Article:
“Dolemite Is My Name” Review – A Rallying Call For All Dreamers

The Rudy Ray Moore biopic starring Eddie Murphy is as inspiring as the man himself.

After months of hype and anticipation, Netflix released Dolemite Is My Name on it’s streaming service at the end of October. The film had a decent festival run and limited release in theaters to help boost the film’s awards potential. The film focuses on Rudy Ray Moore’s (Eddie Murphy) journey from record store employee to fame as he creates the persona of Dolemite, records top selling records, and finally makes a film starring Dolemite. The film is directed by Craig Brewer (Hustle & Flow), written by Scott Alexander & Larry Karaszewski (Goosebumps), and also stars Da’Vine Joy Randolph, Keegan-Michael Key, Mike Epps, Craig Robinson, and Wesley Snipes.

There are certain expectations of biopics, we know that we’ll see the ups and downs of the subject the film focuses on. That at some point in their journey to fame and glory they’ll hit their lowest point and wonder why they’re even trying. There are also usually some details that are exaggerated to help create a “better story.” Things that could easily be proven wrong, or that end up acting against what the person the film is about would have actually believed or done. At no point does Dolemite Is My Name feel like that kind of film. There are moments where Moore does in fact face dips in his journey, but overall it’s a continuous rise to fame.

Dolemite Cast
Image via Netflix

The film somewhat subverts the idea of Moore facing pitfalls in his journey thanks to his constant optimism. Without going into spoiler territory, there’s a scene in the film where Moore sits alone in a place that has become his home, reciting lines for the upcoming film shoot. He’s then reminded of the times his father told him he’d never amount to anything. And while the setting he’s in isn’t glamourous, and he is in fact all alone, he knows that what he’s doing here is exactly what he always dreamed. Moore isn’t bothered by his current circumstances, he’s excited to be accomplishing his dreams no matter what form that takes. It’s beautiful, and inspiring, and is the epitome of what makes this film so fantastic.

Dolemite Is My Name is a hopeful and optimistic look at how being true to one’s self, and constantly working towards your dreams, can in fact bring about remarkable things. The film never demeans anything that Moore does, and it never demeans the life he has or the world he is part of. In many ways it does the same thing that Moore did as Dolemite. It gives us a look into this world that isn’t always shown on the silver screen and gives it value. It says, just because there are parts of this world that are significantly different from what you have seen before, doesn’t mean that they’re worth anything less. Greatness can come from anywhere and anyone, and it doesn’t matter where you were born or what you look like, you can do amazing things and find fantastic success.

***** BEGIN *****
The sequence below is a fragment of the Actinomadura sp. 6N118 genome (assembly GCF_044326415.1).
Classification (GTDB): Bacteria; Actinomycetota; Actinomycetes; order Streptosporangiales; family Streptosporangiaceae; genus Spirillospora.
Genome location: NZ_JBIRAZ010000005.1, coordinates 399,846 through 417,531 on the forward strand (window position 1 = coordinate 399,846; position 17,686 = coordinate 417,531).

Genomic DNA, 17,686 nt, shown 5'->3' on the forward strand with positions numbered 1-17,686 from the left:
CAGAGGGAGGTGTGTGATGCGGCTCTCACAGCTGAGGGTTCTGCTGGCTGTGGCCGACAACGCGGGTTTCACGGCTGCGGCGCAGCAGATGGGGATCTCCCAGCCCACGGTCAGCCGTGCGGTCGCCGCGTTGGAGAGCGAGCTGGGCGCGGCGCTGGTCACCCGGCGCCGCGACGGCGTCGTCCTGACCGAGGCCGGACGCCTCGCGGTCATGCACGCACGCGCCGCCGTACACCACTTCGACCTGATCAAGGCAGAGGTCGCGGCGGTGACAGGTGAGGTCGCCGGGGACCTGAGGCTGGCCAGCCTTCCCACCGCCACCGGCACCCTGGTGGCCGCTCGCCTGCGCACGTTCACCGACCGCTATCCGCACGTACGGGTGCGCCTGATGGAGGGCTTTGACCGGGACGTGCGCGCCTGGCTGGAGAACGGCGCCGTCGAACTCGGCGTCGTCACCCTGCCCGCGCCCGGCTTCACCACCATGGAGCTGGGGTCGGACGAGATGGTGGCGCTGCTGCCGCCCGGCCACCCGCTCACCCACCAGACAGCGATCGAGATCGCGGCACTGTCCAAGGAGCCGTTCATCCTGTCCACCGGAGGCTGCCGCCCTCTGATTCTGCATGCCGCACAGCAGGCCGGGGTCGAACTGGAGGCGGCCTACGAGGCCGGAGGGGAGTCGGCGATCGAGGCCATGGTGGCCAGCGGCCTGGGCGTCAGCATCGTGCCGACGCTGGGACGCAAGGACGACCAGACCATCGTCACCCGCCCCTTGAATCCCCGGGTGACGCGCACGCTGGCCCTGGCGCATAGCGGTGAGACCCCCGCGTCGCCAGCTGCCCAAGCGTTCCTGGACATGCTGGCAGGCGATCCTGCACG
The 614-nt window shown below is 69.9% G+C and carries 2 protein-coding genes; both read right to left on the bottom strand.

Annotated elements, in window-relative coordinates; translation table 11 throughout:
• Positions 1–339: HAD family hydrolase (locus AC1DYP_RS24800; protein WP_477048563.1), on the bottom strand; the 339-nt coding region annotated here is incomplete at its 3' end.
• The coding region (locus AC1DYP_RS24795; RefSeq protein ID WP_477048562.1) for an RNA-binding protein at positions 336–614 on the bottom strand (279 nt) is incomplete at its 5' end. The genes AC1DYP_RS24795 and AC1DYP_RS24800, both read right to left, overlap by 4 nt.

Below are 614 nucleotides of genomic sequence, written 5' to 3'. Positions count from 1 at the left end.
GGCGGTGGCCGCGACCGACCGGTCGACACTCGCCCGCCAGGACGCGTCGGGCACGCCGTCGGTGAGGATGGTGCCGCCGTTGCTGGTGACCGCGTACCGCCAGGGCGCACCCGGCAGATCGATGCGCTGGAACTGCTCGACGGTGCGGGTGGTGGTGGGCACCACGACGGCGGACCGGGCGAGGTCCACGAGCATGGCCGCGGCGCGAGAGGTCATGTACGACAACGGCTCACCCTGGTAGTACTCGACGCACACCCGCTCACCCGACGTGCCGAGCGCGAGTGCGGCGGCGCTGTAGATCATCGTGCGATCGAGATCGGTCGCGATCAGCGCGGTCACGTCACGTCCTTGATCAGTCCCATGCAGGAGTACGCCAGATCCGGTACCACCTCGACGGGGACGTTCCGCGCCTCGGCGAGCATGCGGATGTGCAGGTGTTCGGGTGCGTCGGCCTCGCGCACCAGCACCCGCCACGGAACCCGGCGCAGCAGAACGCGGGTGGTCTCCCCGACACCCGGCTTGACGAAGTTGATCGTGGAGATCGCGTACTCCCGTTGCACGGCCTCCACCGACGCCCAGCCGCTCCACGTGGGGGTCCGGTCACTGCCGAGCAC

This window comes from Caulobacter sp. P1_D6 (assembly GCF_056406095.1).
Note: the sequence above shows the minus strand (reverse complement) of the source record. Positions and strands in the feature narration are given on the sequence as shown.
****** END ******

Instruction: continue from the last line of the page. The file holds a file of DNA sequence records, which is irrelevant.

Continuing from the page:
The film is a rallying call to all those who dream the bigger so called impossible dreams. It’s a film that we need in a day and age where powerful white men try to constant stomp out those who are different. It’s a fun, smart, hilarious, and powerful film, where every single frame is worthy of your attention. Every aspect of the film is worthy of your attention, with a fantastic score by Scott Bomar, beautiful cinematography by Eric Steelberg, and amazing performances by Murphy, Snipes, and the entire ensemble. If there was any film that would be worthy of bringing Eddie Murphy back into the mainstream conversation, this is it. A film that celebrates a talented black man who never let anything stop him from becoming a success and following his dreams.

Rating: A+

Dolemite Is My Name is currently streaming on Netflix.

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Dolemite Poster
Image via Netflix
Written by Alex Lancaster
(Alex is a life long film fan, and has dedicated his life to watching, making and obsessing over films. His favorite film is Big Fish, and he despises Avatar. He has a 5 year old son. And a bad habit of saying more than he needs to. Follow @alex5348 on Twitter)

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